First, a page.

Fastapp AMC Alleged Violations of AIR
The following court documents in the case Naftali Horowitz v. [xxx], Fastapp AMC founder v. Fastapp AMC president, confirm what appraisers have been saying all along, that if you want high-volume AMC work, you have to lower your fees to 1980’s level, have 24 hour turn times, and, above all, be a number hitter.
Horowitz, Fastapp founder, filed a lawsuit in New York court on January 31, 2022 against defendant to, among other things, remove the defendant as an officer and director of the Company because, when he brought her on as shareholder in 2020, he claimed that she made certain false representations and promises that were never kept. Horowitz is an individual residing in Brooklyn, New York, and is the founder, and, at all relevant times, a 49% shareholder Fastapp. The defendant is an individual residing in Newport Beach, California, and, at all relevant times, a 51% shareholder of Fastapp.
The defendant is no longer the president of Fastapp.
Horowitz claimed that the defendant engaged in conduct constituting potential violations of the Appraiser Independence Requirements under the Dodd-Frank Act of 2010 (“Dodd-Frank Act”), including unlawfully seeking to influence an appraiser to encourage a targeted value to facilitate the making or pricing of the transaction in violation of 15 U.S.C. § 1639e(b)(3). (See copies of emails in Exhibit 3).
In one example of an alleged violation, Horowitz alleged that the defendant had been asked by a loan officer to fix a “low” appraisal: See copy of the email of the loan officer here and the alleged email response from Fastapp.
Horowitz claimed that he discovered other instances of defendant improperly communicating with mortgage brokers and appraisers in an effort to ensure and steering assignments to certain appraisers at the behest of mortgage brokers in clear violation of DoddFrank and AIR.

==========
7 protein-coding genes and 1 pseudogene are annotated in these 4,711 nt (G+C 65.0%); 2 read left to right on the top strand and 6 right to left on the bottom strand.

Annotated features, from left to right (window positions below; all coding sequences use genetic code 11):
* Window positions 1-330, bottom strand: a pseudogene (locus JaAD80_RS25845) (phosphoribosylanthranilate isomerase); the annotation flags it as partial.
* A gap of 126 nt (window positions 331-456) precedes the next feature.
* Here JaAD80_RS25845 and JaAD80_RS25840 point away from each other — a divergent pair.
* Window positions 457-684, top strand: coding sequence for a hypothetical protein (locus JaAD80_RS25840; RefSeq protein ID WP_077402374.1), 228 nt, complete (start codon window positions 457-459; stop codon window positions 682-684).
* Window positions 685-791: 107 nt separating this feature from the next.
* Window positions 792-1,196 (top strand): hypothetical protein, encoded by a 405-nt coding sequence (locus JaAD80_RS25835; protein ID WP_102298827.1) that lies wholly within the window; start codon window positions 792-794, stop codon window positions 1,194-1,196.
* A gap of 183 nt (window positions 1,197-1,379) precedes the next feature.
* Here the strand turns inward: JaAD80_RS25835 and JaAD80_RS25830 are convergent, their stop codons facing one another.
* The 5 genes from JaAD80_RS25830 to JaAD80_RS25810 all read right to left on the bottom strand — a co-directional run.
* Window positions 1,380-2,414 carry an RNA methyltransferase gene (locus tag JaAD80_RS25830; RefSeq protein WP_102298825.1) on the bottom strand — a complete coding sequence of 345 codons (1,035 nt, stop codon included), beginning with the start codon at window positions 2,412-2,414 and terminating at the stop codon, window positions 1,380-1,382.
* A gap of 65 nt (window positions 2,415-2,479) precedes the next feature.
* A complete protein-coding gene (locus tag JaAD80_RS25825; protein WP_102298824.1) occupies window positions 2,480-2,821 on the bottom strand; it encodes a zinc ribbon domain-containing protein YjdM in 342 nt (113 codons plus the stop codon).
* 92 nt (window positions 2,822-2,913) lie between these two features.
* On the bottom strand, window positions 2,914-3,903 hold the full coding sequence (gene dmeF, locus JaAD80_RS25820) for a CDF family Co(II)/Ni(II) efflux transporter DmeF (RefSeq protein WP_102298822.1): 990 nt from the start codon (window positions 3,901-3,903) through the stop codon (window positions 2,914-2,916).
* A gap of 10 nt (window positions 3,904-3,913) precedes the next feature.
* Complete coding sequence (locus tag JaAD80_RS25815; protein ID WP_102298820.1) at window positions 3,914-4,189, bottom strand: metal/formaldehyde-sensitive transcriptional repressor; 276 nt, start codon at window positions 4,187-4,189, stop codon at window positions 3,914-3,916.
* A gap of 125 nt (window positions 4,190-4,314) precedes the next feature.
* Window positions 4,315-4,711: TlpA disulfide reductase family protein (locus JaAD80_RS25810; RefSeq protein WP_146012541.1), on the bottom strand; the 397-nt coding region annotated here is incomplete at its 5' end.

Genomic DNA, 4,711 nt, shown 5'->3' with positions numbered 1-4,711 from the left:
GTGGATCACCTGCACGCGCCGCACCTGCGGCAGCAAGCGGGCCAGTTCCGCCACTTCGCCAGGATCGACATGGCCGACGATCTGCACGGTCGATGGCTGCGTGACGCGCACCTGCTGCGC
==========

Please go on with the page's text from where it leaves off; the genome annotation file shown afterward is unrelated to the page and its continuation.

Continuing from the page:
Defendant in her counterclaims denied Horowitz’ allegations and alleged:
The defendant stated she “recognized that Fastapp’s appraisers should not be trying to ‘hit the number they are looking for’.” She further stated: “Our Company does not condone anyone at Fastapp encouraging appraisers to target a number that brokers or lenders are looking for, and we advised [the appraiser] of the Company’s position in view of his comment.”
She alleged that after she joined Fastapp:
Horowitz denied defendants’s allegations in his reply to the counterclaims. They reached a settlement a month later and the case was dismissed.
We were contacted by Fastapp former president claiming that publishing her name and email is a violation of DMCA, and to remove this article or at minimum remove her name and email. Even though all the information we published in this article are in public court filing, we decided to edit the article. We replaced her name with her former title at Fastapp (president). We also removed all the screenshots of emails but provided direct link to those emails in the exhibits with the court.
A second request was made by the defendant to remove the title “president” “as it insinuates that the current president” of Fastapp AMC did this. We edited the article and replaced “president” with “defendant”. Added the following commentary: “The defendant is no longer the president of Fastapp”. We were also asked to remove the name of the AMC, Fastapp, but decided against doing so.
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